Fort Myers Film Festival
Celebrating 10 years in 2020, the Fort Myers Film Festival (Oct. 21-25) featured more than 60 films ranging from international productions to local works of art. The festival, founded by Eric Raddatz, spanned over five days and kicked off with a red carpet opening night at the Sidney and Berne Davis Art Center. The fete closed with an award ceremony to celebrate the winning features. Proceeds from the festival will support local Lee County Schools filmmakers and the Raddatz Foundation. Read about some standouts from the Fort Myers Film Festival below:
Directed by Evan Galeano, Secondborn unpacks a heartbreaking story of homophobia and identity in a rural town setting in a short 17 minutes. The story revolves around brothers Aaron and Sam, the latter of whom has just “come out” to his sibling. Aaron, who has bullied gay classmates in the past, pleads with Sam to keep it a secret due to the harsh outcomes that may follow from narrow-minded classmates and relatives. Once the school discovers his secret, Sam’s father throws him out of the house. As Sam leaves town, he meets a tragic fate at the hands of violent classmates and is found by Aaron, who is left with the looming guilt that he has failed to protect his brother. As the movie closes, it leaves behind several shocking statistics, opening our eyes to how prevalent this discrimination can be.
Mother of Pearl
Directed by Hannah Mitchell, Mother of Pearl relays the all too familiar feeling of guilt we had as children when we did something wrong. The eight-minute film begins with two best friends playing a game of “pearl hunters” along the shore of a lake. One of the girls hides her mother’s precious pearl ring in an oyster shell so the other can hunt for it. Using visual effects like flashbacks and blurring, we feel suspense that something unfortunate may happen as the girls’ behavior becomes increasingly risky. Nearing the end, the young girl imitates her mom, letting out frustrations and the ring flies off into the murky water. This film reminds us of the invincible sense of confidence we felt as a child and the guilt that can overcome us afterwards.
This short animated film directed by Raúl Isidoro Koler depicts the methodical targeting of humans and their happiness by the Anacronte–a large, grey goop-like monster–and the sources of evil, as it shoots down into the crowd of people. Once the monster strikes its victims, they relive the worst parts of their lives, like death, war, or marital issues, before falling into the abyss. The film’s protagonist, despite being struck by the evil creature, overcomes it with strength. The scale shifts, revealing that the apocalyptic world was just a painting in an art gallery, but the museum-goer is enthralled by the painting and sees himself inside the world as the man in focus. The film reveals the different perspectives we see as the scale shifts, showing anything can be overcome.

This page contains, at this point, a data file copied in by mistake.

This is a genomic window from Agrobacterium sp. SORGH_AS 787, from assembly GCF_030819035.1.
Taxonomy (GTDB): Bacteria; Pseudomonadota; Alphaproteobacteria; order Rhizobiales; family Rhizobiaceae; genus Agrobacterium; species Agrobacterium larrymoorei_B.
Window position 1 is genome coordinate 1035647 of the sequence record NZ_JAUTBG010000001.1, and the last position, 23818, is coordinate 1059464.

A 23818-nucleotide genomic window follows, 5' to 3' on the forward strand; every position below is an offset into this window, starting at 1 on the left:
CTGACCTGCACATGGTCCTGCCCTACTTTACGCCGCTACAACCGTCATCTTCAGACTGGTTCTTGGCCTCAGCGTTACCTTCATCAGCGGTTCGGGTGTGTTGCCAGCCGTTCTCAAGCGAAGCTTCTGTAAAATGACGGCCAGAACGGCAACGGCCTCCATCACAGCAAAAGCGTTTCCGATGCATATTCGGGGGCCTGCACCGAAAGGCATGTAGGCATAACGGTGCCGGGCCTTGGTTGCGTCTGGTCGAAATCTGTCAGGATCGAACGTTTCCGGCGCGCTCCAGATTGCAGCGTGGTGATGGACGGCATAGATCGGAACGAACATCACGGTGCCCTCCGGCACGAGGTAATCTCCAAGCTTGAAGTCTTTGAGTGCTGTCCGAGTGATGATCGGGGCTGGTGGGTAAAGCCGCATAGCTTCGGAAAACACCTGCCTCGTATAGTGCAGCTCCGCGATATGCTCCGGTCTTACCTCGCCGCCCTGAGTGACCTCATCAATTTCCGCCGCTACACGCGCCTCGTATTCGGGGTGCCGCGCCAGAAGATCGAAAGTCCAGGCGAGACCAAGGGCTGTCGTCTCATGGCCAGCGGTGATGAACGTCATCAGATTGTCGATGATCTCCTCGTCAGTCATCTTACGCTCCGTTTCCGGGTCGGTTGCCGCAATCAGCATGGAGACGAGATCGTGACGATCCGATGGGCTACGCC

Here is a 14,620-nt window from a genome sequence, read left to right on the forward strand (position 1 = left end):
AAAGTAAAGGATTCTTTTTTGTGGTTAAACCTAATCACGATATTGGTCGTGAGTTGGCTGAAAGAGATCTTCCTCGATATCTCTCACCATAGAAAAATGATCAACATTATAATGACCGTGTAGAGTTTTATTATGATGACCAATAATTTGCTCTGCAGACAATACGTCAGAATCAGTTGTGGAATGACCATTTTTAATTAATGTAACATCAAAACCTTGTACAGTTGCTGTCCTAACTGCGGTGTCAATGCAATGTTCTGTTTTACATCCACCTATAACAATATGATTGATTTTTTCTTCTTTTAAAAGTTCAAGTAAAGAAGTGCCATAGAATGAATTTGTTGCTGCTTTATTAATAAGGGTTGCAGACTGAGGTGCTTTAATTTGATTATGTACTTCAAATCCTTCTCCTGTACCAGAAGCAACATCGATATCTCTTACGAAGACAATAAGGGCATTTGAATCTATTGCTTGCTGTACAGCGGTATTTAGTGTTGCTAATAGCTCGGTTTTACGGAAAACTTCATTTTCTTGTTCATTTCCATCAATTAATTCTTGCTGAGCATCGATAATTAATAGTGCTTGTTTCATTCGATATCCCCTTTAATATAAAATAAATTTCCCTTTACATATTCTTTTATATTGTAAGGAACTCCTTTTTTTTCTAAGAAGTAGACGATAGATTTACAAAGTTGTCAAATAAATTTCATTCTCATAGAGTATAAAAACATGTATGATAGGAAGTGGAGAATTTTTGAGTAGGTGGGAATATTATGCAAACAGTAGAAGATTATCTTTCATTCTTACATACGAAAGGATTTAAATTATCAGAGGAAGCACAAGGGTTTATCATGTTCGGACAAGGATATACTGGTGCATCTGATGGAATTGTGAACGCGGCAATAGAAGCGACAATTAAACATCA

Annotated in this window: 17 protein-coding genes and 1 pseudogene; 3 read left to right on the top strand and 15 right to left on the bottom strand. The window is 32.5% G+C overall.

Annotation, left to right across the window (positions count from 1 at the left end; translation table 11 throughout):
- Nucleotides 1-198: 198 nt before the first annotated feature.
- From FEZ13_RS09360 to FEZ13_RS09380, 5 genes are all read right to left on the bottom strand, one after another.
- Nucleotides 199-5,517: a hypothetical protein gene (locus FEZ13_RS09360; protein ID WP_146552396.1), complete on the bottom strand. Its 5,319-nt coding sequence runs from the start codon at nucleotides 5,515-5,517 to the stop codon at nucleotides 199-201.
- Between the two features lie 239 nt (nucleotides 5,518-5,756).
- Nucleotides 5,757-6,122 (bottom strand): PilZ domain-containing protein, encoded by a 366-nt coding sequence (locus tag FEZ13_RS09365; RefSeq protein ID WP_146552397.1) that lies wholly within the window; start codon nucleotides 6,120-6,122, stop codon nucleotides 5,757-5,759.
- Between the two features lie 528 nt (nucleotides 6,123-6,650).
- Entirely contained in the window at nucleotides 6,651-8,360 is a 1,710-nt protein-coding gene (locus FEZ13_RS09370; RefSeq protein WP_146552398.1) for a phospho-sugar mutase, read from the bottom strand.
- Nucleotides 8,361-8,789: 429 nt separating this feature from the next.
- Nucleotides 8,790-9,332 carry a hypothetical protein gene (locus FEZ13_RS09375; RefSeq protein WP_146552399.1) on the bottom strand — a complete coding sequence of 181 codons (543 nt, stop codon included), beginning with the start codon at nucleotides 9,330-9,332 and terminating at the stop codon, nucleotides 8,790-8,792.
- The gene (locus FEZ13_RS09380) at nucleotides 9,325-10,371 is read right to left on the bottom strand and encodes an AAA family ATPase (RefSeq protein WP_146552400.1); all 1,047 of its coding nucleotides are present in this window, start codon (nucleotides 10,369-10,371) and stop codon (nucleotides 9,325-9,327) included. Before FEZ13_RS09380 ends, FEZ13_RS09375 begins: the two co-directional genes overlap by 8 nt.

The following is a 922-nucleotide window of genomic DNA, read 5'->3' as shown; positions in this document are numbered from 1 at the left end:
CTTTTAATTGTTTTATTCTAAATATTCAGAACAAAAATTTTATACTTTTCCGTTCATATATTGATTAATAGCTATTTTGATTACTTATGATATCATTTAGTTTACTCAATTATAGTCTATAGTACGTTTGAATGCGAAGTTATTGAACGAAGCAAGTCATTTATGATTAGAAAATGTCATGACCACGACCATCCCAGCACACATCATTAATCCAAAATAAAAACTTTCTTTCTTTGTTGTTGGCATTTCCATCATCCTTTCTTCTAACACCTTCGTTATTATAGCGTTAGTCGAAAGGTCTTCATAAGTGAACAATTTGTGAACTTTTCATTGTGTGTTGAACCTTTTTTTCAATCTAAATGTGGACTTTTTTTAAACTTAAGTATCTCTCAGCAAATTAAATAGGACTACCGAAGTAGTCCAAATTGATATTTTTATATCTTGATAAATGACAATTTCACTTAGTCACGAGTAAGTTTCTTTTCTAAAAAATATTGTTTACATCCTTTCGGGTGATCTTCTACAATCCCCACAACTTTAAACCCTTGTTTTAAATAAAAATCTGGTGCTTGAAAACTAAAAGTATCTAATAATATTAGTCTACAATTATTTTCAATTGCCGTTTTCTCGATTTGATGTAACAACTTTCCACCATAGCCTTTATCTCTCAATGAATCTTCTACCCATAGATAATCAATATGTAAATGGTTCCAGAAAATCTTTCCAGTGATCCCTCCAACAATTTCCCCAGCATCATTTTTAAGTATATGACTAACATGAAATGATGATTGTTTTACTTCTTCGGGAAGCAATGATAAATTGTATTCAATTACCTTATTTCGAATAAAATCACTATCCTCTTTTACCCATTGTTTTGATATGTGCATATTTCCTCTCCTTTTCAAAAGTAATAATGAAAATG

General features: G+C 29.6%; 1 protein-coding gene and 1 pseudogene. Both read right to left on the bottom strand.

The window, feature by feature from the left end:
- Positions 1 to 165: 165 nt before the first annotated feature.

Naples International Film Festival
The Naples International Film Festival earned acclaim as one of the 25 best film festivals in 2019 and lived up to that expectation again in 2020. The festival took place both in-person and virtually, allowing spectators to view the screenings from the comfort of their own homes. Featuring films ranging from documentaries to short films to traditional movies, the festival delivered a cinematic experience to all viewers. Read about a standout from the Naples International Film Festival below:
Diving into Azuma Makoto’s world of floral art, we learn the extensive thought processes that are required for every floral arrangement he creates, finding new appreciation for the craft. The Japanese artist takes flowers to another tier, using his background as a punk musician to fuel his creativity. Each flower is placed with precision to ensure the impeccable aesthetic quality. His team photographs the arrangements in unique ways, like floating in space or 1,000 meters below on the ocean floor. Following the 2011 Fukushima Daiichi nuclear disaster in Japan, Makoto’s team used their art to bring hope and new life to the devastated environment. The mesmerizing creations shed light on nature as a powerful force in our world and a necessary component in reviving communities in times of disaster, shifting our perspectives on flowers forever.